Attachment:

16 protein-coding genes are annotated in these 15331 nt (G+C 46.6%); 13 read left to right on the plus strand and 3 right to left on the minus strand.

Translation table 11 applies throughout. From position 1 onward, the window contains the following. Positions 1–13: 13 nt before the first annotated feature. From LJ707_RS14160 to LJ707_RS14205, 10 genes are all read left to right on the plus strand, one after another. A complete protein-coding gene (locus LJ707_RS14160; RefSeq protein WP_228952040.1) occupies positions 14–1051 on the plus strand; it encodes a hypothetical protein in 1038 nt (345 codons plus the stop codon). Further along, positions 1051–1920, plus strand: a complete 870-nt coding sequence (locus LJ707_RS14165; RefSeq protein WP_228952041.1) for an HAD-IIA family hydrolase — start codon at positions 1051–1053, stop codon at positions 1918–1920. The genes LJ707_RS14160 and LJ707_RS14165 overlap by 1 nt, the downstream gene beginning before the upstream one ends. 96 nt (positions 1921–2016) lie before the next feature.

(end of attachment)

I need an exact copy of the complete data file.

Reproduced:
16 protein-coding genes are annotated in these 15331 nt (G+C 46.6%); 13 read left to right on the plus strand and 3 right to left on the minus strand.

Translation table 11 applies throughout. From position 1 onward, the window contains the following. Positions 1–13: 13 nt before the first annotated feature. From LJ707_RS14160 to LJ707_RS14205, 10 genes are all read left to right on the plus strand, one after another. A complete protein-coding gene (locus LJ707_RS14160; RefSeq protein WP_228952040.1) occupies positions 14–1051 on the plus strand; it encodes a hypothetical protein in 1038 nt (345 codons plus the stop codon). Further along, positions 1051–1920, plus strand: a complete 870-nt coding sequence (locus LJ707_RS14165; RefSeq protein WP_228952041.1) for an HAD-IIA family hydrolase — start codon at positions 1051–1053, stop codon at positions 1918–1920. The genes LJ707_RS14160 and LJ707_RS14165 overlap by 1 nt, the downstream gene beginning before the upstream one ends. 96 nt (positions 1921–2016) lie before the next feature.